Clear Gold: Water as a Strategic Resource in the Middle East
The Middle East Program examines the strategic implications of water scarcity in the Middle East.
The real wild card for political and social unrest in the Middle East over the next 20 years is not war, terrorism, or revolution—it is water. Conventional security threats dominate public debate and government thinking, but water is the true game-changer in Middle Eastern politics.
Scholarly work on water has often focused on shared rivers as a potential cause of war between countries. But countries in the Middle East have not gone to war over their rivers, and diplomats have been successful in keeping tensions to a minimum. Instead, finite supplies of underground water within national borders pose a more immediate and strategically consequential challenge. Groundwater has fed the agriculture that many regional leaders have used to cement political loyalties. Its potential exhaustion threatens existing political balances.
Water is a fundamental part of the social contract in Middle Eastern countries. Along with subsidized food and fuel, governments provide cheap or even free water in order to ensure the consent of the governed. But when subsidized commodities have been cut in the Middle East, instability has often followed. Water’s own role in prompting unrest has so far been relatively limited, but that record is unlikely to hold. Water has no substitutes, and while cheap in its natural state, water is expensive to process and transport. Future water scarcity will be much more permanent than past shortages, and the techniques governments have used in responding to past disturbances may not be enough.
The Middle East’s water problem grew out of its successes. The “green revolution” that swept the Middle East in the 1980s and 1990s made it possible for countries to sustain agriculture and feed growing populations, and high levels of agricultural investment continue today. In general, however, countries have focused too much on ensuring water supply and not enough on tamping demand.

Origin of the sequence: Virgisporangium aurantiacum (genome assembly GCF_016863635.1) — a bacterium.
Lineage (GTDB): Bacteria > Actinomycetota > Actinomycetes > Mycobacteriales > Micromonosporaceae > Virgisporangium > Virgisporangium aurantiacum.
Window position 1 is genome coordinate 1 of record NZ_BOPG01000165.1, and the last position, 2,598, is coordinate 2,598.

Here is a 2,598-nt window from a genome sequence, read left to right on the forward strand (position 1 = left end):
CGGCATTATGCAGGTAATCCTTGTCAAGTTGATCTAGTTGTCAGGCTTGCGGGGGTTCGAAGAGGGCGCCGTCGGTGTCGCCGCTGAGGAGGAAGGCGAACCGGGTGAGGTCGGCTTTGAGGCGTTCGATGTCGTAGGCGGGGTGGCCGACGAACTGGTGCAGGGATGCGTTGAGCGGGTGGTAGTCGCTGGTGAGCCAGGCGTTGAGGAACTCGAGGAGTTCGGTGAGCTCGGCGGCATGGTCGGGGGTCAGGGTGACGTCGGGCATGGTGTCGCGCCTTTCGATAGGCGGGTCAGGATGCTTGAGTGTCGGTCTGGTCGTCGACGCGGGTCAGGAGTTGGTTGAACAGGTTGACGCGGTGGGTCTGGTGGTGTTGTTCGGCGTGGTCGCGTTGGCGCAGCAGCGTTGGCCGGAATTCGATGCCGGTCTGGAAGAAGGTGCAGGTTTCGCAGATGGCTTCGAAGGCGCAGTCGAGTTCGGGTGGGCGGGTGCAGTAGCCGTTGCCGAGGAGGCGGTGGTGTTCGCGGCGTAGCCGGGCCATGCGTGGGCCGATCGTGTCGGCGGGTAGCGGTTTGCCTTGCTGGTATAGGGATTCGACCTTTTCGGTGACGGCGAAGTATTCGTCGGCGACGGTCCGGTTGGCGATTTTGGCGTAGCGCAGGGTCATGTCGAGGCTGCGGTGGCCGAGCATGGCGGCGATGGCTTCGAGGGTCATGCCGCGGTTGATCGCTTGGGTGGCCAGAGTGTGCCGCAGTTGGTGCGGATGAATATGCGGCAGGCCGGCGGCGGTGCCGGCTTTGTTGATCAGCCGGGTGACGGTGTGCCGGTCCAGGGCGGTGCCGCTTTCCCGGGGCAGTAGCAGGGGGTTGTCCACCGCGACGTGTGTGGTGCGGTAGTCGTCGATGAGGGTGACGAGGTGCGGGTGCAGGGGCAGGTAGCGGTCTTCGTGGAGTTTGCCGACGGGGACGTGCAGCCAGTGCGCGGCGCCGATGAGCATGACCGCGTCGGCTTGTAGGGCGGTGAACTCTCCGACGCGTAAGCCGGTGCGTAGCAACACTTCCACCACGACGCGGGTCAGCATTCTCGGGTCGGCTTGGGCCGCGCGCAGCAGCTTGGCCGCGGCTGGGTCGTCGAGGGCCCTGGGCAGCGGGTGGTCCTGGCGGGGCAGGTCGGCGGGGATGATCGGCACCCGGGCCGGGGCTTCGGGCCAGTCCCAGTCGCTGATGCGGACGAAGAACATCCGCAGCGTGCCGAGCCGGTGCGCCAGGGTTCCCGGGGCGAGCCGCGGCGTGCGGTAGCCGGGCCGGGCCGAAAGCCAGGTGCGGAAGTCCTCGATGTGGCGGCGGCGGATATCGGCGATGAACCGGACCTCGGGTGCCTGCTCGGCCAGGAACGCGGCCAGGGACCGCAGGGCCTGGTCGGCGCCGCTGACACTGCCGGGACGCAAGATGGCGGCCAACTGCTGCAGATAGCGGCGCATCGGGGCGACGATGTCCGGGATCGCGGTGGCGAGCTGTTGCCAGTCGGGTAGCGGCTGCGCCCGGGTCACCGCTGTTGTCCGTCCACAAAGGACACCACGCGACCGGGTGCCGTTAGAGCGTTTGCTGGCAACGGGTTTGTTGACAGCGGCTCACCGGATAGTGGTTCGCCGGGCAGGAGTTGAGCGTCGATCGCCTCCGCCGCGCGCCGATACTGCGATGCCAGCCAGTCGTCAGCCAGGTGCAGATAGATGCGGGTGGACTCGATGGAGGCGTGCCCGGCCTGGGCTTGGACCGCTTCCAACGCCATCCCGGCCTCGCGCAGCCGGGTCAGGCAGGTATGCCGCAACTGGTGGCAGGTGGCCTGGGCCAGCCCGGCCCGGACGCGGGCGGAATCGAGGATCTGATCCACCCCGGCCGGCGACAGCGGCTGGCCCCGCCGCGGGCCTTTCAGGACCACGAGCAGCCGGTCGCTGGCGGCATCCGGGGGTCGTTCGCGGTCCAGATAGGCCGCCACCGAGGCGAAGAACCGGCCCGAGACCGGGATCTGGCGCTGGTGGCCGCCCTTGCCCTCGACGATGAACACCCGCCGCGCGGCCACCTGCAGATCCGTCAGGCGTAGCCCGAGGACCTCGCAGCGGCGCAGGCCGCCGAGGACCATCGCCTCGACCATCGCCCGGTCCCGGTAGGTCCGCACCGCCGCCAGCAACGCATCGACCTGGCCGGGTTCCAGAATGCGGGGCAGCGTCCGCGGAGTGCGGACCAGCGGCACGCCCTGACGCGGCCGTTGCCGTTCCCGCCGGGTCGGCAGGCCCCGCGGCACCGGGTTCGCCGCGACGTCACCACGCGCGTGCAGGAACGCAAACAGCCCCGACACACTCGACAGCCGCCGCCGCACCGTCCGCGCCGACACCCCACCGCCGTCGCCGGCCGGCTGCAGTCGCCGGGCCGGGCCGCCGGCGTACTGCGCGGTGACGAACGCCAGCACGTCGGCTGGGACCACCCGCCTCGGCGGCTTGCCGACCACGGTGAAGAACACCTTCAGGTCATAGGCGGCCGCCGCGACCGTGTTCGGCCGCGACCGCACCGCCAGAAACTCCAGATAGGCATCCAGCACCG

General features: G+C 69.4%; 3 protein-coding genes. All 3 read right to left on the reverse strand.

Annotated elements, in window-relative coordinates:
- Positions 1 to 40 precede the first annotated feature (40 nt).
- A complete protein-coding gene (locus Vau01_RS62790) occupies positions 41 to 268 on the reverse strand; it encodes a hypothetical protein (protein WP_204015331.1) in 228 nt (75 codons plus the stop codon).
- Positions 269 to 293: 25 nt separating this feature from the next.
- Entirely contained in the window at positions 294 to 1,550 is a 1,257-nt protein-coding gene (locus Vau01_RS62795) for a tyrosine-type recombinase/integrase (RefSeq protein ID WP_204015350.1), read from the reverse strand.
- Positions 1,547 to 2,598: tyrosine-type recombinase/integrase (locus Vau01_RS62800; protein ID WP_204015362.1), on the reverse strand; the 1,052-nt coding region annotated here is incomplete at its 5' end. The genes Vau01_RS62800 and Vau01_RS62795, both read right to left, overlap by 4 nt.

Groundwater depletion will have a range of consequences for how Middle Eastern governments function and manage relationships with the governed. Migration will be one major problem, as populations dependent on agriculture find they can no longer make a living in rural environments. Political alienation will pose another challenge. As part of a system of agricultural patronage, water use is often a point of pride among certain populations or elites, who see it as a sign of their government’s favor. When groundwater runs out, it could challenge these perceptions—and the stability to which they contribute.
Preventing crisis is in part a matter of continuing to ensure adequate water supply. Investment in advanced technologies for water production, treatment, and reuse is a feasible route for some countries, particularly wealthy ones. On the demand side, countries must impose comprehensive water pricing systems and offer incentives for responsible use. In all countries, it will be crucial to change the perceptions of ordinary people about water and appropriate uses for it. If water appears to be a free resource, it will continue to be treated as an inexhaustible one.
Effective reform is within reach if governments work as much as possible within existing political and economic structures—framing water conservation in terms that citizens can understand and rewarding it with the kinds of incentives to which they are accustomed. But reform will need to happen quickly. A combination of government action and inaction has shaped the Middle East’s water problems, and only government action can prevent them from causing sudden upheaval.